Energy Secretary Rick Perry and Saudi Energy Minister Khaled al-Falih arrive for a signing ceremony of a memorandum understanding on carbon management between Saudi Arabia and the U.S., Dec. 4, 2017 in Riyadh.

The first deal approved after Khashoggi's killing was a little over two weeks after he went into the Saudi consulate and just one day before the Saudis admitted he was dead. At that point, the Trump administration was urging caution, and Secretary of State Mike Pompeo called for a "complete investigation" into his "disappearance."

The second was approved four months later, after Republicans and Democrats publicly questioned America's relationship with the Saudis, passed legislation to blame Crown Prince Mohammed bin Salman for Khashoggi's killing and demanded legislation to put more pressure on Riyadh. In response, however, Trump reiterated his support for the relationship, and Pompeo dismissed congressional concern as "Capitol Hill caterwauling" and a "media pile-on."

Lawmakers had been demanding details of the agreements for months, but it was only after Sen. James Risch, the Republican chair of the Senate Foreign Relations Committee and a Trump ally, made an "explicit directive" that the Energy Department complied, according to Kaine.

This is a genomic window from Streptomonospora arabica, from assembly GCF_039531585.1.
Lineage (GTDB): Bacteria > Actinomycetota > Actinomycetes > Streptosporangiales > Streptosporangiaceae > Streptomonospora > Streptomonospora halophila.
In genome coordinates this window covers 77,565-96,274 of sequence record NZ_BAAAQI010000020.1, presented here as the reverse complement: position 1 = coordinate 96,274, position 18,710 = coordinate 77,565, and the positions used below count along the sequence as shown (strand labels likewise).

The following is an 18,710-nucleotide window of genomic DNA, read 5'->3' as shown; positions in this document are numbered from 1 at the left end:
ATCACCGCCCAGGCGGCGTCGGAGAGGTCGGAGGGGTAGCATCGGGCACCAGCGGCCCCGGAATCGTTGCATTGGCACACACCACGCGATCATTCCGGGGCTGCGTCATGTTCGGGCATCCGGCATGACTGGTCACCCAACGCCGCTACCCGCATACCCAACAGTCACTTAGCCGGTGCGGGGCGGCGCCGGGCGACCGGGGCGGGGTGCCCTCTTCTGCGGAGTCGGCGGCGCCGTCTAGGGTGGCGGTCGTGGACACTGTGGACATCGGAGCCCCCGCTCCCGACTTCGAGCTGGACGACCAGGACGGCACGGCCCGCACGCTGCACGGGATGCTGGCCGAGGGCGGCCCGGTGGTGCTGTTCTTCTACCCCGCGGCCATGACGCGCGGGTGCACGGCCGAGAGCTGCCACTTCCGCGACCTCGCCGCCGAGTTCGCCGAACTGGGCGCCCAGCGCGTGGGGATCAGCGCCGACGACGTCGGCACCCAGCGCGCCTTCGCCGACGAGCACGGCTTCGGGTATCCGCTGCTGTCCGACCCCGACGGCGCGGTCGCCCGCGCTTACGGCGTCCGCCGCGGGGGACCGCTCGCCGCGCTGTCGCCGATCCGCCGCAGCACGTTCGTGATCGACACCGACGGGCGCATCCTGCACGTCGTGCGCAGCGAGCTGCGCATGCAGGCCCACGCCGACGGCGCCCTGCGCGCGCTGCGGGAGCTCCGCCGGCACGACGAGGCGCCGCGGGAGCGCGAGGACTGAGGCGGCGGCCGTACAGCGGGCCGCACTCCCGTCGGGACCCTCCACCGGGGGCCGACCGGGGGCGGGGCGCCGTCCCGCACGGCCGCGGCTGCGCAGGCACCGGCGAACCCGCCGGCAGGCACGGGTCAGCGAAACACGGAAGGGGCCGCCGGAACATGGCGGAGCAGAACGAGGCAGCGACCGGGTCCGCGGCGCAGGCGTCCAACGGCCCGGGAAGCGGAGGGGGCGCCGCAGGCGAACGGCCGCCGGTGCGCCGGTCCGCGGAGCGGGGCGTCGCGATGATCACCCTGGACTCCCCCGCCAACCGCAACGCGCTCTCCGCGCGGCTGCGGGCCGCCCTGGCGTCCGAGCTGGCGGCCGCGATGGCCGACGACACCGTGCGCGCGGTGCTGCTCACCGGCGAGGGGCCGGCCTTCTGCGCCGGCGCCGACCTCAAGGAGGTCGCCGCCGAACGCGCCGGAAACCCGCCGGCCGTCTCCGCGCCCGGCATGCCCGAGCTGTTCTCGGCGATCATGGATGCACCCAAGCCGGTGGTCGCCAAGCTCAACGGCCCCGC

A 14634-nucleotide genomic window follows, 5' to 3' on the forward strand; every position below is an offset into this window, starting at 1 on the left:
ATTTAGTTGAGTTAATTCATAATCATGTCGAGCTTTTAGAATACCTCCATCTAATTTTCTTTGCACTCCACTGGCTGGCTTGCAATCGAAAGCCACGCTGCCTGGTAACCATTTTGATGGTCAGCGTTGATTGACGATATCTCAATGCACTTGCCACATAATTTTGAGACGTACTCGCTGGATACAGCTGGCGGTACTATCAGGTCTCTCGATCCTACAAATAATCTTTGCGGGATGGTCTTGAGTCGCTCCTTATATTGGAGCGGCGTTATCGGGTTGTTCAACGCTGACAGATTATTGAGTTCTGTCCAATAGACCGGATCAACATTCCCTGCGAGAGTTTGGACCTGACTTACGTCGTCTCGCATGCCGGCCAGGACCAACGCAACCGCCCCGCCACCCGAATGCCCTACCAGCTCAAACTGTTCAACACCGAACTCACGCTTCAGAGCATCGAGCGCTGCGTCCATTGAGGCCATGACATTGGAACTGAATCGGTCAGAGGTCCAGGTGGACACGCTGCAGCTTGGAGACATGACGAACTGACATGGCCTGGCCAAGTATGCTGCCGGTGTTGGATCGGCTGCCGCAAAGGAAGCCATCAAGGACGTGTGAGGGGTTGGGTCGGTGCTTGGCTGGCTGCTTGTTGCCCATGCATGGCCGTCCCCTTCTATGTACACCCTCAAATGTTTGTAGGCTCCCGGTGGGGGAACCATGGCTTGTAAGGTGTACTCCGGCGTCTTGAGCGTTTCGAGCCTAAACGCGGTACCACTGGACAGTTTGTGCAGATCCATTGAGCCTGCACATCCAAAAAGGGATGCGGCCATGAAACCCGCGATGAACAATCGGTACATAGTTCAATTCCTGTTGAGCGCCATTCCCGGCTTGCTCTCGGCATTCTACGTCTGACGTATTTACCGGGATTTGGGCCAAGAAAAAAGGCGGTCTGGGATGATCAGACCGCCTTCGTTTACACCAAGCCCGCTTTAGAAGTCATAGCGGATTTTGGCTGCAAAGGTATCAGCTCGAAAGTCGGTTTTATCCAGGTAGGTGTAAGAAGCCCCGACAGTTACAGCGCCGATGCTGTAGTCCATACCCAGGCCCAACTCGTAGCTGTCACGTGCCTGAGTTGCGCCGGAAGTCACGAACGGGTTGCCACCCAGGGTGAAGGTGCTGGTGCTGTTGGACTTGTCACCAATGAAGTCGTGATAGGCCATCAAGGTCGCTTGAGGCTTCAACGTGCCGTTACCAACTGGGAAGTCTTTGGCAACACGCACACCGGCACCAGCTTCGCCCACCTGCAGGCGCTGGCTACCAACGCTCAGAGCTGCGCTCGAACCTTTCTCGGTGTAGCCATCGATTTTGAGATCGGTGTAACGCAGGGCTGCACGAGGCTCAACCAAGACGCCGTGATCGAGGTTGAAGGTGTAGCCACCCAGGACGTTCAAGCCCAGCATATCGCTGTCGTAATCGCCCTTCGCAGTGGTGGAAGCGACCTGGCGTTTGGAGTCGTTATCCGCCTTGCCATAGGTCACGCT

"It is clear that the only reason the Trump administration withheld this information for so long was to hide what it was doing and escape Congressional oversight," Sen. Ed Markey, D-Mass., said Tuesday. "The Trump administration appears determined to befriend the Saudi regime and ignite a potentially disastrous Middle East nuclear arms race."

PHOTO: Democratic vice presidential candidate Sen. Tim Kaine listens as Democratic presidential candidate Hillary Clinton speaks during a campaign event at the Taylor Allderdice High School, Oct. 22, 2016, in Pittsburgh, Pennsylvania. Mary Altaffer/AP Photo
Democratic vice presidential candidate Sen. Tim Kaine listens as Democratic presidential candidate Hillary Clinton speaks during a campaign event at the Taylor Allderdice High School, Oct. 22, 2016, in Pittsburgh, Pennsylvania.

That fear of a nuclear arms race is driven in part by Crown Prince Mohammed's comments to CBS News last year that he'd pursue a nuclear weapon if Iran obtained one.

Perry previously has defended U.S. partnerships in civilian nuclear programs with countries including Saudi Arabia by saying it's preferable the U.S. rather than China or Russia be involved and have a window into these programs.

"I can assure you that those two countries don't give a tinker's damn about nonproliferation," he told the Senate in March. "It is very, very important for the world, for the Middle East, for the U.S. to be the partner in as many of these developmentive civil nuclear energy programs as we can be."

Kaine and Markey joined two Republican colleagues, Marco Rubio of Florida and Todd Young of Indiana, in proposing legislation in April to require the executive branch to disclose the relevant details of all 810 authorizations.

ABC News' Benjamin Siegel contributed to this report from Washington.